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Day in the Life of a Surgery Resident

An Intern's Perspective

4:00 am My alarm clock goes off. I roll around in bed once or twice before I head straight to the shower. In total it takes me about 20 minutes to get ready. I pour a cup of coffee (that I programmed the night before) and take a few minutes to feed and walk my dog. I open the Praxify application on my phone and take a mental note of the number of my new patients on my list. I am on the Emergency General Surgery (EGS) Service, which depending on the number of new consultations overnight, can significantly increase the number of patients I will be taking care of. Luckily, I live 10 minutes away from the hospital. Baring there is no snow or frost on my car, I can be on the road in a minute or two. I throw on the Behind the Knife podcast and away I go.
5:00 am I arrive in the resident room to meet my night float co-intern and get sign-out for events occurring overnight, and new patients. This takes approximately 10-15 minutes. Since the trauma service also gets morning sign-out from the same resident, I always coordinate the night prior who will be getting there first and at what time. After signing out, I take over the service pager and walk over to a computer. I typically have 10-15 minutes before rounding to quickly jot down drain outputs, follow up on specific morning labs, and quickly glance at imaging for patients undergoing the small bowel protocol. I make copies of our list and head over to the EGS work room to meet the rest of my team.
5:30 am We meet as a team, including the chief resident, a PGY3 resident, an anesthesia PGY1 resident, two PAs, and medical and PA students, in the Wesson building work room. I go over overnight events and present new patients to the team. We all sit at computers and work together following up studies or labs ordered from the day prior, or figuring out what is pending for new patients overnight. Our chief residents develops preliminary plans and splits the team in two for rounding. I grab the consult phone from the overnight PGY3 resident, fill my pockets with dressing supplies, and go with my assigned rounding team.
7:00 am We meet back in the Wesson work room shortly before 7:00 am to join morning report via Zoom with all the attendings in the department. In this call the chief resident or PGY3 will go over pressing developments for existing patients, present new patients, and go over our operative cases for the day. Shortly after the call, we meet together as a team in our service attending’s office to run the list. With plans in our hands, interns and PAs split tasks including note writing, repleting labs, calling consultants, or other floor work, such as pulling drains.
7:30 am Our first patient is in the operating room. Our case may be a routine tracheostomy and PEG or an emergent pneumoperitoneum from a perforated viscus, there is no way to predict what the night may bring. Our PGY3 heads down to get the patient settled and ready while our chief resident either starts rounding with the attending or is facilitating other patient care. Depending on the case and any pending consultations, I may sometimes join the operating room. If a case is appropriate for my level of training, my chief or PGY3 may stay out of the operating room to cover consults while I scrub.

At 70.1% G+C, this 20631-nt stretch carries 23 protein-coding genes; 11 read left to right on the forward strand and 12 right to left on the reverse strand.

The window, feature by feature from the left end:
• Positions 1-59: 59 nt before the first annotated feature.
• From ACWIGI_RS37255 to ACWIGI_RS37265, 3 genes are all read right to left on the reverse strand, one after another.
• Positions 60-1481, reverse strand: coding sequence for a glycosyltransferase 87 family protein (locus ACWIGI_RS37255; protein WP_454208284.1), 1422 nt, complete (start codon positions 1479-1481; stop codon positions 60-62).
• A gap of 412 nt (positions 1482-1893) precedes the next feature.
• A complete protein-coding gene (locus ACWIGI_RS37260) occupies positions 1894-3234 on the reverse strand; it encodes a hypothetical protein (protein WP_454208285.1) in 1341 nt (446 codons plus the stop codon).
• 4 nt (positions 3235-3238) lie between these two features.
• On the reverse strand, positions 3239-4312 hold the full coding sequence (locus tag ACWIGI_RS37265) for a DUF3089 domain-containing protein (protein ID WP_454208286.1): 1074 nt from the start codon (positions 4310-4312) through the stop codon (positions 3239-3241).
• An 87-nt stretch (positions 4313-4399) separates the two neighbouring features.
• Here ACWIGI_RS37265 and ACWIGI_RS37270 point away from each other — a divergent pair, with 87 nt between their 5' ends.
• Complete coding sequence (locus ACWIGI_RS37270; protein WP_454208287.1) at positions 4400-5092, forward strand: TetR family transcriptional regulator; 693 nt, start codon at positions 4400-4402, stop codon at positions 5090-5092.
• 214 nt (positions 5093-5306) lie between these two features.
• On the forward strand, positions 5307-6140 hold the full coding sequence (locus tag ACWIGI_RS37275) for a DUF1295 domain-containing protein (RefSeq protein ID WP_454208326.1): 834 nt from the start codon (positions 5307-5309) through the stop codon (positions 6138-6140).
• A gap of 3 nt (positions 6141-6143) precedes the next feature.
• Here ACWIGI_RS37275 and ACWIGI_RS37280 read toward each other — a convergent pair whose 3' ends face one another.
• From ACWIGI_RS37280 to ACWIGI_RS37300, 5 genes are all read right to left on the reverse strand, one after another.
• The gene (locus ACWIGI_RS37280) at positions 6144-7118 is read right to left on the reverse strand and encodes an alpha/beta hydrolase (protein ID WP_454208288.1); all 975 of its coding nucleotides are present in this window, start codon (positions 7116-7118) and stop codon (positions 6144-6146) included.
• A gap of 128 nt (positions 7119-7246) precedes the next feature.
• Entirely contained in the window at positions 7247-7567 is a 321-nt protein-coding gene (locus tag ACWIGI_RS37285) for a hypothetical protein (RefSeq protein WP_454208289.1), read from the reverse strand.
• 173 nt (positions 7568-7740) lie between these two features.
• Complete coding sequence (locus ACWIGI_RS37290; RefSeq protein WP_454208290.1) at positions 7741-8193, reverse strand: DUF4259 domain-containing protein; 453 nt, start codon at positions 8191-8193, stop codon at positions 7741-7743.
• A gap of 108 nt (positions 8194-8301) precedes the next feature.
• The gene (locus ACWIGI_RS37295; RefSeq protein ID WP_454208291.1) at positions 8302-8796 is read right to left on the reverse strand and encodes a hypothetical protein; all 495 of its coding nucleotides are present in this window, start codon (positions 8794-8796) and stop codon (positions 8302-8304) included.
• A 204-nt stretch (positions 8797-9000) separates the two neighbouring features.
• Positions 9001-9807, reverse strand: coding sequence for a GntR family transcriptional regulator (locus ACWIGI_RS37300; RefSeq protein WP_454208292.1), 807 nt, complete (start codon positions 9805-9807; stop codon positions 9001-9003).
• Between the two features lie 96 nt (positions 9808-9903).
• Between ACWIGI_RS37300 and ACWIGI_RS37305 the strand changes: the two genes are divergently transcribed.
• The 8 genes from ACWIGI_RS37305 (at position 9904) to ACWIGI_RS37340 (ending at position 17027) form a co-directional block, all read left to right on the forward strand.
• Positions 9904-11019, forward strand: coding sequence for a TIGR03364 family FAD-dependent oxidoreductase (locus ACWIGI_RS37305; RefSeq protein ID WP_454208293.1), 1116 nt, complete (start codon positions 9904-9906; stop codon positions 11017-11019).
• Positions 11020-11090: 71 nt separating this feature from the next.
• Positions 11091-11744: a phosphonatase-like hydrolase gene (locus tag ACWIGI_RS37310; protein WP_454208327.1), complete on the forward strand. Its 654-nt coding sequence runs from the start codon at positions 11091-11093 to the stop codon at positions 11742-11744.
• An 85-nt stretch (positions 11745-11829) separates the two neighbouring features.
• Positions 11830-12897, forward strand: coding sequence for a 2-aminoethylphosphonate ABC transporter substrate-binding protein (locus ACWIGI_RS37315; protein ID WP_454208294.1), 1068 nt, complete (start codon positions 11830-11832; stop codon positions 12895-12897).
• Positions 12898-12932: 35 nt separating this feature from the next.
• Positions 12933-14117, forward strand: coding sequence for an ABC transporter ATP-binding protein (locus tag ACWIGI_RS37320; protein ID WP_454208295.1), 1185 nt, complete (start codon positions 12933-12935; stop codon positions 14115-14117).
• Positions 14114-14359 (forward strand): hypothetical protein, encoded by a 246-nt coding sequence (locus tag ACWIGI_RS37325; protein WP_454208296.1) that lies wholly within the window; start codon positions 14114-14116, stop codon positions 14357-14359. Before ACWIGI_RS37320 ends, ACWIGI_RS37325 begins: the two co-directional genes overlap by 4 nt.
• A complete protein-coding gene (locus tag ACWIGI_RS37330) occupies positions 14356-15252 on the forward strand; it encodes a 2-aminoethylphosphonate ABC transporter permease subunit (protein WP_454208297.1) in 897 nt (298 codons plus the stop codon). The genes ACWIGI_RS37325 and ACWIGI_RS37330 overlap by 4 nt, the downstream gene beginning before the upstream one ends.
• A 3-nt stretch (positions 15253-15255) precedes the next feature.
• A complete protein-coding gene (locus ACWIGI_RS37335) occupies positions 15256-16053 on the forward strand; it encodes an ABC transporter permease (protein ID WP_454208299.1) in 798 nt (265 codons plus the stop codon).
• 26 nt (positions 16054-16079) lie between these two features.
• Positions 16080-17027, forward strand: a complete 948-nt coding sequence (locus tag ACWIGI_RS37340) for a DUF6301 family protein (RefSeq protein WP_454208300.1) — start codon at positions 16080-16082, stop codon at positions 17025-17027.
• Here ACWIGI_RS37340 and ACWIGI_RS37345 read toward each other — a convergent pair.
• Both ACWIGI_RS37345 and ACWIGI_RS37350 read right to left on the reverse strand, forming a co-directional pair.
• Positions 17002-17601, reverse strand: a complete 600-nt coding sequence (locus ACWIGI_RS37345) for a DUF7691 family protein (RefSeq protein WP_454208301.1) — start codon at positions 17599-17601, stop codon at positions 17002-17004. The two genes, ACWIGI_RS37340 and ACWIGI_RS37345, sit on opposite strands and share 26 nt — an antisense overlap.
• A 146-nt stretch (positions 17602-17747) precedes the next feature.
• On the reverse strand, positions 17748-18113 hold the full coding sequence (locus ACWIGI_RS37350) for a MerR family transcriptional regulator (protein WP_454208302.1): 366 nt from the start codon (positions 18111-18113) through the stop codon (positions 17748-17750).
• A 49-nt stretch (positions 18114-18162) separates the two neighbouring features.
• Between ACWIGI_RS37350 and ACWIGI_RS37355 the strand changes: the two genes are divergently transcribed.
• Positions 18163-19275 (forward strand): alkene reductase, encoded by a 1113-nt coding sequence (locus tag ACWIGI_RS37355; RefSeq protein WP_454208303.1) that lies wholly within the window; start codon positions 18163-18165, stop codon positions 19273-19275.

8:00 am On the Emergency General Surgery service every day is different. Some days there are no consults and no cases, and we have time to prepare for education, catch up on case logs, and even order lunch as a team. On other days we have a full OR board and new consultations coming in every hour. Either way, the work for our current patients needs to be done and thus a great portion of the morning is spent on notes and floorwork. New consultations are triaged appropriately and seen and staffed shortly thereafter. On busy days, lunch is on the go. Every day is challenging in its own way because you don’t know what the day will bring. A positive attitude and willingness to work hard to get the job done goes a long way. We stop taking non-emergent consults at 4:30pm. If there are no pending consults from earlier in the day or pressing floor work, at this time we make sure things are wrapped up for the day, including updating “stickies” (our handoff tool) and making sure our night team is prepared for success by re-ordering expiring medications and providing anticipatory guidance to nursing.
5:00 pm I head down to the resident workroom to meet my night float co-intern yet again. Generally, the Blue Surgery service signs out first because they have a shorter list of patients. Trauma and EGS alternate who signs out first depending on who got there first in the morning. After I hand off the pager, I double check to see what is pending. Generally, if everything has been taken care of, I can go home. However, if things are still pending from earlier in the day, it is my responsibility to stay and make sure it gets done. On occasions I stay late, but it is part of the job.
6:00 pm Finally, I’m home after a long day. I am tired but there are still plenty of things to do. I am greeted by a wagging tail. We go potty and either go for a quick walk around the block or a run around the backyard. I heat up some left-over food in the microwave and check to see if I have been assigned to any cases for the next day. If so, I will prepare for my cases. Otherwise, I will take some time to go over the general surgery education topics for the week. And if it is ABSITE season, well... Studying.
10:00 pm Down time or bedtime. Depending on my level of energy I will work on my hobbies, otherwise if it is a sports night, I'll throw on the last few minutes of the game. I am tired, but so is everyone else. I chose this career path. I fall asleep ready to do it all over again.